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The wheel of Ka is always turning
It's a great time to be a Stephen King fan.
The reboot of It hits theaters on Sept. 8. A new TV series for Hulu titled Castle Rock, based on King's stories, is in development from J.J. Abrams. And a semi-adaptation/sequel to what many consider his crowning achievement, The Dark Tower, will be released in movie theaters on Aug. 4.
Despite a beautiful poster, though, promotion for the eagerly awaited adaptation of King's fantasy series -- which stars Idris Elba as Roland, an errant gunslinger looking to restore his world, and Matthew McConaughey as the villainous Man in Black trying to stop him -- has been muted. A trailer has yet to drop, despite the movie debuting in less than three months. And so far, we've heard nary a peep about the movie's spin-off TV series.
That's right, TV series. Multiple. The original plan was to release a number of Dark Tower movies, each based on one of King's books, and fill the breaks in theatrical release with seasons of an interconnected TV show. Plans change, and as the movie morphed into a light adaptation of the books that also functions as a sequel to the story King told, the TV series changed, as well.
As of Sept. 21, the plan was to adapt "Wizard and Glass," King's prequel novel, and use some of the film's actors -- specifically Elba and Tom Taylor (who plays a young boy from Earth named Jake Chambers) -- as a framing device. But since then, there's been radio silence on the project.
When TVGuide.com caught up with producer Ron Howard on the red carpet for Nat Geo's Genius (which he produced) as part of the Einstein biography show's premiere at the Tribeca Film Festival, we had to ask about the status of the project. And unlike Blaine the monorail from The Dark Tower books, Howard wasn't doling out riddles.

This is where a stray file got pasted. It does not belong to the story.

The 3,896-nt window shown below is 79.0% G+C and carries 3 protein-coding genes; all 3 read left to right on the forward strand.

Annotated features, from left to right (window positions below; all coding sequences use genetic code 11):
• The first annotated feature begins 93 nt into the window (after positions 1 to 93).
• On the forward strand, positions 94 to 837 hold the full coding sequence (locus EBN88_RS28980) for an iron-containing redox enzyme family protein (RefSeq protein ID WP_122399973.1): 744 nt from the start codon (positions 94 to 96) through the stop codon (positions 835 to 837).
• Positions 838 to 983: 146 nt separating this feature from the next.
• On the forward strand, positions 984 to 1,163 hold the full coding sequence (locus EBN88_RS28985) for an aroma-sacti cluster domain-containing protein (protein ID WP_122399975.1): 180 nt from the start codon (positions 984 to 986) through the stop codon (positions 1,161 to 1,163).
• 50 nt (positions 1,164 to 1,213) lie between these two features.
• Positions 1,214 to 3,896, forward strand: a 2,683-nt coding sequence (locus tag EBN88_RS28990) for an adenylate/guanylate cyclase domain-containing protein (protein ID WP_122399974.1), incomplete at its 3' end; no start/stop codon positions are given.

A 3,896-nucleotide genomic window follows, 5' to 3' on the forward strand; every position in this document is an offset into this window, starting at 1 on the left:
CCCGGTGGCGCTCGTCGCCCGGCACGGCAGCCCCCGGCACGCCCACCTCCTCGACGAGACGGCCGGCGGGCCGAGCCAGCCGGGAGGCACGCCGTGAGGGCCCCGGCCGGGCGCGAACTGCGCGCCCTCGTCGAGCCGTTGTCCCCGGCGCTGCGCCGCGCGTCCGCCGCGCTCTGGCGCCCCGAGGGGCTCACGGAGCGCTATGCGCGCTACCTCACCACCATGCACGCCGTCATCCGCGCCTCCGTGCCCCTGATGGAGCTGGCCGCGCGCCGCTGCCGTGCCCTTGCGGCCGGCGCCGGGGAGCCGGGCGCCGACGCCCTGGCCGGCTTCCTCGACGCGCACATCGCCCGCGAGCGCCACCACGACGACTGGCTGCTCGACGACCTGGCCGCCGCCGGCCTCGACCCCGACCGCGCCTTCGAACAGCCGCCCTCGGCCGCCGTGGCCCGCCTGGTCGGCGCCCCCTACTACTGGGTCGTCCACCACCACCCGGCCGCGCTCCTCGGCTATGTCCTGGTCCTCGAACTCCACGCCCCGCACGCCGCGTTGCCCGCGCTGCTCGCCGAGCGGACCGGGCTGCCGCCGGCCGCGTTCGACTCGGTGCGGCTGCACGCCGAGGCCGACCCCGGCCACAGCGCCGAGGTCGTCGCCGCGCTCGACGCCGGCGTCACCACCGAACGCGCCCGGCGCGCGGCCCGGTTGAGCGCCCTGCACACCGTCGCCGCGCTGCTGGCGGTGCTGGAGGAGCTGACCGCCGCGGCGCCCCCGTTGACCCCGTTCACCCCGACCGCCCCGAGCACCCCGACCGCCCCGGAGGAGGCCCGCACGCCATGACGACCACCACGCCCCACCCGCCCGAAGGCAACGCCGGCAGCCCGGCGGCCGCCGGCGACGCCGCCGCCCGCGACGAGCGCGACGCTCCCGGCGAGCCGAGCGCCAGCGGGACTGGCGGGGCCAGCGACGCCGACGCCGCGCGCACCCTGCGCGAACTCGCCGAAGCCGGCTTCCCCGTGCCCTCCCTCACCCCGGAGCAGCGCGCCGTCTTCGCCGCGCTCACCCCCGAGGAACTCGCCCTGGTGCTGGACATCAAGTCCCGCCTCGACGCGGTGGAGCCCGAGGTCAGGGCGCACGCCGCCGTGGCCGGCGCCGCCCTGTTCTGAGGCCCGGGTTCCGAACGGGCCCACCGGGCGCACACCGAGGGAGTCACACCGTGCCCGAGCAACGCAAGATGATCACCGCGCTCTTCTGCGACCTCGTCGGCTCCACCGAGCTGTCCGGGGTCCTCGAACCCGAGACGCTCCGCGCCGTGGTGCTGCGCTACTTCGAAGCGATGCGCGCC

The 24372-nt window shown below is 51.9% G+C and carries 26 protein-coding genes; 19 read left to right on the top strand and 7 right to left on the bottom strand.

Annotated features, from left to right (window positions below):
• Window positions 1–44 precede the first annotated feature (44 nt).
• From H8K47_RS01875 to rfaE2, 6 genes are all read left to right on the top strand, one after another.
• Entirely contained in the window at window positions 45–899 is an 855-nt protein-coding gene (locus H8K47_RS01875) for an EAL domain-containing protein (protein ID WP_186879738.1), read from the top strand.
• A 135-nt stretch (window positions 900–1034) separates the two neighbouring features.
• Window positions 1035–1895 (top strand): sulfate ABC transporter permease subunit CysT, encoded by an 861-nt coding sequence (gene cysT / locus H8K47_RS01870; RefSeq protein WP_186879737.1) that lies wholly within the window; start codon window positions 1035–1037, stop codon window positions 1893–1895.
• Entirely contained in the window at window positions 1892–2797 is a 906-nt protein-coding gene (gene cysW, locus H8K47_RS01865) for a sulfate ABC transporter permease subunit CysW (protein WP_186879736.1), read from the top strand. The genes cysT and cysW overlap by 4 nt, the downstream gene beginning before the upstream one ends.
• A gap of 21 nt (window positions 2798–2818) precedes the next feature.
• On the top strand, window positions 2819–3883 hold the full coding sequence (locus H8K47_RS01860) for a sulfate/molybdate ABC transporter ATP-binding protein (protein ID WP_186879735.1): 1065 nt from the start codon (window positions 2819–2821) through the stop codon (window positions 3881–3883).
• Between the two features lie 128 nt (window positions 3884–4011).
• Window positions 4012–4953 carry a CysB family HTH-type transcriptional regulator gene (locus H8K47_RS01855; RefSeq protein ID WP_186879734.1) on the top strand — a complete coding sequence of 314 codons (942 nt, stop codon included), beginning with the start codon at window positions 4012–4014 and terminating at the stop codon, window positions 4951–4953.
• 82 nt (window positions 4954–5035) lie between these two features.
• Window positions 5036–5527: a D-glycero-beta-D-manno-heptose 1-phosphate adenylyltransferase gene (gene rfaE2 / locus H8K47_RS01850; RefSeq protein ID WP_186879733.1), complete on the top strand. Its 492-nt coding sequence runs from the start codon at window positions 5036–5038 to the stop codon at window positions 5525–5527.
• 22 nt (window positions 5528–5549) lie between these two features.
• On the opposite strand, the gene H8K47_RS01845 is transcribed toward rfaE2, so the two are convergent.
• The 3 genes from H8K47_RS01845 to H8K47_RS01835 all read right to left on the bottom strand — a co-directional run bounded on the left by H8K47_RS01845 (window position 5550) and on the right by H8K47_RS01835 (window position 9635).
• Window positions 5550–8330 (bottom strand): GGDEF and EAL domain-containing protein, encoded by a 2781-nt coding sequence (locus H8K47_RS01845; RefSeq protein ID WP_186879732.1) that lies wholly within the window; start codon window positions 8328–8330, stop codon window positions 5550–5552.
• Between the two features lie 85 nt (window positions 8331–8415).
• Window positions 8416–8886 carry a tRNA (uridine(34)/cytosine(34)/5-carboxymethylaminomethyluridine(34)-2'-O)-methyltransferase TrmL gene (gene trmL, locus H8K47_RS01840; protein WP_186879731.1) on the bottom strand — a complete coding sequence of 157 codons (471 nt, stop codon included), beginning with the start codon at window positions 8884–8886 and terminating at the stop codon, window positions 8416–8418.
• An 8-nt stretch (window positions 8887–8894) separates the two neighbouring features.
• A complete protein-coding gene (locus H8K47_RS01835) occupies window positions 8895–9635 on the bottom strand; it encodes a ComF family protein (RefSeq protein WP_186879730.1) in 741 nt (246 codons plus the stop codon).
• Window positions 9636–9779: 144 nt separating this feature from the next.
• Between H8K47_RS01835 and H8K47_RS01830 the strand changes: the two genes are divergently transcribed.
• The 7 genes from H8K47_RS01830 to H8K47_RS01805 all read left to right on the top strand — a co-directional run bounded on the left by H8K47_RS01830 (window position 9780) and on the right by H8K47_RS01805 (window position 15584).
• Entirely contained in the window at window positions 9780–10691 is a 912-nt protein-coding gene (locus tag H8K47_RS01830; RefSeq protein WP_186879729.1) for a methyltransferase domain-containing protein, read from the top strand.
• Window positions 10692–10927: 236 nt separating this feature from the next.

"Dark Tower is coming out this summer," Howard said. "It's a terrific movie directed by Nikolaj Arcel. And we are working on the television component."
Before you get too excited, the TV portion is far from a done deal. No networks have signed on to produce or distribute as of yet (despite fans stumping for HBO to fill the eventual Game of Thrones-sized hole in their schedule with Dark Tower). And at least as Howard tells it, there doesn't seem to be a firm plan in place as of yet.
"That's not a commitment on the television side," Howard continued, "but creatively, it could work very well, hand in hand with what we'd like the movies to be."
To translate: If the movie is a hit, there will be more interest in the TV show. And if they're both hits, that means more movies. And as always, the wheel of Ka (and the Hollywood pitch cycle) will keep on turning.
Genius premieres on Nat Geo on Tuesday at 9/8c.
Additional reporting by Shaunna Murphy.